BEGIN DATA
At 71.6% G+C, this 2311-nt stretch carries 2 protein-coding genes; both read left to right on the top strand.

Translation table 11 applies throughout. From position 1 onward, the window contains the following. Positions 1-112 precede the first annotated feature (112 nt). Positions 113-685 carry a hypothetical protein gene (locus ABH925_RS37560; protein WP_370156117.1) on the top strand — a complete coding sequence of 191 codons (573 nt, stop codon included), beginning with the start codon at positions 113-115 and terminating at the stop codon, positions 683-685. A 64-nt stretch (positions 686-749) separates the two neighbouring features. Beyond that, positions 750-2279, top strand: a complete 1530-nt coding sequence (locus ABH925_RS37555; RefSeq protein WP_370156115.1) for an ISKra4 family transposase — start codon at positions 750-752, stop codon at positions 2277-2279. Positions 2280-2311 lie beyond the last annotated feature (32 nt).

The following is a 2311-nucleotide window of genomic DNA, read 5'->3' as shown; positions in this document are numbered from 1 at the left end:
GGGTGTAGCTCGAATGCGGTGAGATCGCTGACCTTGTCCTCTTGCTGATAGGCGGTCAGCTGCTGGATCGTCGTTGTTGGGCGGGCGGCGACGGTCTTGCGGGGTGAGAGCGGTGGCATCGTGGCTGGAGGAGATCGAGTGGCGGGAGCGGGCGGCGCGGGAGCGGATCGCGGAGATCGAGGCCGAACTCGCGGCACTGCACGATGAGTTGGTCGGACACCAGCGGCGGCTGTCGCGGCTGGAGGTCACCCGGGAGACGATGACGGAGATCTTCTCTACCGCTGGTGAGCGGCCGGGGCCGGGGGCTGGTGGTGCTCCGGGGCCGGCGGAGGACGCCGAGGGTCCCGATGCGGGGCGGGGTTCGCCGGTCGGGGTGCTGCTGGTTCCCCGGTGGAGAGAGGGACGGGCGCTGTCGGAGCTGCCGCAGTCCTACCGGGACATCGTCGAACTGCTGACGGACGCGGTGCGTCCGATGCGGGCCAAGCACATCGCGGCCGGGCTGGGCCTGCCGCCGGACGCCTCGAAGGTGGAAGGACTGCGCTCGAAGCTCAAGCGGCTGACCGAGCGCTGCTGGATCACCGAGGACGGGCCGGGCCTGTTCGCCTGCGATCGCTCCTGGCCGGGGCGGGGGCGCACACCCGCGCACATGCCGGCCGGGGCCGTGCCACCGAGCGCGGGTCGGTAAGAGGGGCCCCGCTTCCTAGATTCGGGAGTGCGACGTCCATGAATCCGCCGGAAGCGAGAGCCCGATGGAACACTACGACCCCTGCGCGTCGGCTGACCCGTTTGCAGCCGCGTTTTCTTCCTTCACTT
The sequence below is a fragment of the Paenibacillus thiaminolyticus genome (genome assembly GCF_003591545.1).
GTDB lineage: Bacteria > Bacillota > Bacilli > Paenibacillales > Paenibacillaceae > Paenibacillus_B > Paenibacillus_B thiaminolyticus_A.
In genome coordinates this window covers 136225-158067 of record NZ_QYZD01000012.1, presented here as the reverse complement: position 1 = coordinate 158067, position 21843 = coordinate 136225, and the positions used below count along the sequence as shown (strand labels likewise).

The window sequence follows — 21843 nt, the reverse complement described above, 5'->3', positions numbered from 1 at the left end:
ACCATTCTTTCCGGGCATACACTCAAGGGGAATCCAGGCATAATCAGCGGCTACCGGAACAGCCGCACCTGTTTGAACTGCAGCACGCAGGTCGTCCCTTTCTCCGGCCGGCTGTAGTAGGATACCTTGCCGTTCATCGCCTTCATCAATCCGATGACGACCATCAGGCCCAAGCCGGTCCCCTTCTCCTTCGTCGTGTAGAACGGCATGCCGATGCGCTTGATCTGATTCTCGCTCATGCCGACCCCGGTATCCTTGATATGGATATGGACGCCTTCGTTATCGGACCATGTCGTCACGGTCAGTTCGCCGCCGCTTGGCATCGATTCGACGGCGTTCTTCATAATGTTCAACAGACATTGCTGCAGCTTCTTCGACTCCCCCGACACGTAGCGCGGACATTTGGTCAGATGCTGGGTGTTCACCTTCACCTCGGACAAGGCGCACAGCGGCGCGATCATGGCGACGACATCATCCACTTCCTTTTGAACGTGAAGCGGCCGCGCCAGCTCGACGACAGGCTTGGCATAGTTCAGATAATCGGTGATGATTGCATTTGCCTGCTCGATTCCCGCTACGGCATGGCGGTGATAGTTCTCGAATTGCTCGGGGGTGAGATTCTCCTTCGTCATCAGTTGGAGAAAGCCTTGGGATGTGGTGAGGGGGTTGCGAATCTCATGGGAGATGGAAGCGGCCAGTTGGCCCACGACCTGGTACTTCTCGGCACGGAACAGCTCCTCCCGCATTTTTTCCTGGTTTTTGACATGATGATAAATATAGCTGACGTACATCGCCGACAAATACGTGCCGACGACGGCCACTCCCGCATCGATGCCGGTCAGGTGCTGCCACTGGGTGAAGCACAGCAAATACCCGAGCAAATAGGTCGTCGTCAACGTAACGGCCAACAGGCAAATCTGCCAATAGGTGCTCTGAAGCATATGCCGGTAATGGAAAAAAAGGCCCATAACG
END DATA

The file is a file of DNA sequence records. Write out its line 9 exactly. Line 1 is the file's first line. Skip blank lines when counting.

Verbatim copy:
ACCATTCTTTCCGGGCATACACTCAAGGGGAATCCAGGCATAATCAGCGGCTACCGGAACAGCCGCACCTGTTTGAACTGCAGCACGCAGGTCGTCCCTTTCTCCGGCCGGCTGTAGTAGGATACCTTGCCGTTCATCGCCTTCATCAATCCGATGACGACCATCAGGCCCAAGCCGGTCCCCTTCTCCTTCGTCGTGTAGAACGGCATGCCGATGCGCTTGATCTGATTCTCGCTCATGCCGACCCCGGTATCCTTGATATGGATATGGACGCCTTCGTTATCGGACCATGTCGTCACGGTCAGTTCGCCGCCGCTTGGCATCGATTCGACGGCGTTCTTCATAATGTTCAACAGACATTGCTGCAGCTTCTTCGACTCCCCCGACACGTAGCGCGGACATTTGGTCAGATGCTGGGTGTTCACCTTCACCTCGGACAAGGCGCACAGCGGCGCGATCATGGCGACGACATCATCCACTTCCTTTTGAACGTGAAGCGGCCGCGCCAGCTCGACGACAGGCTTGGCATAGTTCAGATAATCGGTGATGATTGCATTTGCCTGCTCGATTCCCGCTACGGCATGGCGGTGATAGTTCTCGAATTGCTCGGGGGTGAGATTCTCCTTCGTCATCAGTTGGAGAAAGCCTTGGGATGTGGTGAGGGGGTTGCGAATCTCATGGGAGATGGAAGCGGCCAGTTGGCCCACGACCTGGTACTTCTCGGCACGGAACAGCTCCTCCCGCATTTTTTCCTGGTTTTTGACATGATGATAAATATAGCTGACGTACATCGCCGACAAATACGTGCCGACGACGGCCACTCCCGCATCGATGCCGGTCAGGTGCTGCCACTGGGTGAAGCACAGCAAATACCCGAGCAAATAGGTCGTCGTCAACGTAACGGCCAACAGGCAAATCTGCCAATAGGTGCTCTGAAGCATATGCCGGTAATGGAAAAAAAGGCCCATAACG